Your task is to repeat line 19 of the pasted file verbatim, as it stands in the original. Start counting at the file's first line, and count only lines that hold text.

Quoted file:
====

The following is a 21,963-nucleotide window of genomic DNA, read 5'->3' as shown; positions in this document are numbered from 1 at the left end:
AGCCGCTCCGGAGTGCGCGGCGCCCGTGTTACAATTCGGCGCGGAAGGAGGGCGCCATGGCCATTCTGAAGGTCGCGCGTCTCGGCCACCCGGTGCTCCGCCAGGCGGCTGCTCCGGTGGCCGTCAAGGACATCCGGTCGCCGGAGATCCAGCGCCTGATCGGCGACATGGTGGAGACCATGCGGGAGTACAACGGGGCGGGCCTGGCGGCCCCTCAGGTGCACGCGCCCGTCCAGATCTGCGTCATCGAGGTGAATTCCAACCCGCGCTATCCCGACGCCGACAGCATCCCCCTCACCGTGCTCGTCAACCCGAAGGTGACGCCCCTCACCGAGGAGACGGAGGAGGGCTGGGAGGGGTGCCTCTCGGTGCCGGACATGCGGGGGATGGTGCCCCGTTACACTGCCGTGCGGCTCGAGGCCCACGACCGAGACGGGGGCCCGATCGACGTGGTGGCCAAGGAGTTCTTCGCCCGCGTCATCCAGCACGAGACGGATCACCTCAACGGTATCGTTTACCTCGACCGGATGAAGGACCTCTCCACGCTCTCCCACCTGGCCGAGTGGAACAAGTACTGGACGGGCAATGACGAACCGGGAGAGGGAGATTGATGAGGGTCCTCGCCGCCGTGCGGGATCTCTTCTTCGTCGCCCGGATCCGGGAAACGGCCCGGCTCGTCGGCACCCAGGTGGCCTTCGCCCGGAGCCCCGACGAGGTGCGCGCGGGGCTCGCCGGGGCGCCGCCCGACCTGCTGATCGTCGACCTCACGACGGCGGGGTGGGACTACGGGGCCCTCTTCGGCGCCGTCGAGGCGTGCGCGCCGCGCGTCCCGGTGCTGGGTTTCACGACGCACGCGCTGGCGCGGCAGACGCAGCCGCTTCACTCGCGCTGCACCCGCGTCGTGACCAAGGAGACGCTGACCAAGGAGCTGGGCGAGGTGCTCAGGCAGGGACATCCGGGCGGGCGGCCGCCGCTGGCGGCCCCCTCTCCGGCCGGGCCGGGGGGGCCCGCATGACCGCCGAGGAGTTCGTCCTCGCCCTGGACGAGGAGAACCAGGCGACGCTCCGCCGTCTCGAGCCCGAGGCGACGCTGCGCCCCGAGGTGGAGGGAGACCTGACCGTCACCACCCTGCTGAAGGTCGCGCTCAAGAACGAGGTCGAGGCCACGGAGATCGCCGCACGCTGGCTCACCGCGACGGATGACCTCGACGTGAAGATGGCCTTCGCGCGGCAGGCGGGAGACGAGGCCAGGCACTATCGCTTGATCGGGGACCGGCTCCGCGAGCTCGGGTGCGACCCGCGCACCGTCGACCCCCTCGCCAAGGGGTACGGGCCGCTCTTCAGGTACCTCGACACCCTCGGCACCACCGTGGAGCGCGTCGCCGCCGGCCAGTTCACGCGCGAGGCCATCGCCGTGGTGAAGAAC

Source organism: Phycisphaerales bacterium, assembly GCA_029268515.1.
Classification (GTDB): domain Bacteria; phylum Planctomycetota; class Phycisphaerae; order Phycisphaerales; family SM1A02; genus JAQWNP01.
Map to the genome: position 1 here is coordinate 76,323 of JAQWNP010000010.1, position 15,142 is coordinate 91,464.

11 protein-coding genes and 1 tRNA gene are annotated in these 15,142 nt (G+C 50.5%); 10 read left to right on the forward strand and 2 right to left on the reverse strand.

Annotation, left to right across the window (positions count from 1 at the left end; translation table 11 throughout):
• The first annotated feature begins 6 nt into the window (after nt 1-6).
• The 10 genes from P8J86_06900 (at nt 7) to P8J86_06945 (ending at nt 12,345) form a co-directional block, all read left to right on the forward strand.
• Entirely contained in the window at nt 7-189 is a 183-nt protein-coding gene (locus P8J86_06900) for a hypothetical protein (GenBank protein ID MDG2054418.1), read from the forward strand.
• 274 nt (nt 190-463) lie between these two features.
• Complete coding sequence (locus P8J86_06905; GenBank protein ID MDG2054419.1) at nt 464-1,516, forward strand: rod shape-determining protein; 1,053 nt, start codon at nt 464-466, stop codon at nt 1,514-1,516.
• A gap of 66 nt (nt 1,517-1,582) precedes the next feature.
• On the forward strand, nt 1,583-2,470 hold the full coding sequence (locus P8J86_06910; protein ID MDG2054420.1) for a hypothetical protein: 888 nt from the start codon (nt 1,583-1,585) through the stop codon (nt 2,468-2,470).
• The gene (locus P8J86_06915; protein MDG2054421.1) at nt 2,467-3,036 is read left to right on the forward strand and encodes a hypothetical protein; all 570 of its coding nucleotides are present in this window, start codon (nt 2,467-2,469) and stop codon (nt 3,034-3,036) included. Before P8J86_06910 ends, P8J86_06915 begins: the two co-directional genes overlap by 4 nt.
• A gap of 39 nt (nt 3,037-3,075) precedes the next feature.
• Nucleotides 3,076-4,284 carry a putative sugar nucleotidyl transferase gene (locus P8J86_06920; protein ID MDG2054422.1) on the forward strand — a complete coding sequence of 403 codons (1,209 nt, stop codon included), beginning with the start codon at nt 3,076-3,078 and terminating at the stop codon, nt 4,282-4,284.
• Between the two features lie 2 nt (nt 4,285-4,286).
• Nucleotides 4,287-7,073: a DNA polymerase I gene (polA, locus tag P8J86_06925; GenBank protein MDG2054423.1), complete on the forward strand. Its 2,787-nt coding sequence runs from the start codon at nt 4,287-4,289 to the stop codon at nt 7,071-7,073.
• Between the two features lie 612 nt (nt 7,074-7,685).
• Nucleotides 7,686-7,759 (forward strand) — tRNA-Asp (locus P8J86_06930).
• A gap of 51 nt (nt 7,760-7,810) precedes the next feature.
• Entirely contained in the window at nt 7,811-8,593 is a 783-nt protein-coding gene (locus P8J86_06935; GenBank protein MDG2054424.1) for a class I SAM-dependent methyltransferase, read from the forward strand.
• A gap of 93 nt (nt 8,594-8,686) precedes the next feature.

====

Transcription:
• Nucleotides 4,287-7,073: a DNA polymerase I gene (polA, locus tag P8J86_06925; GenBank protein MDG2054423.1), complete on the forward strand. Its 2,787-nt coding sequence runs from the start codon at nt 4,287-4,289 to the stop codon at nt 7,071-7,073.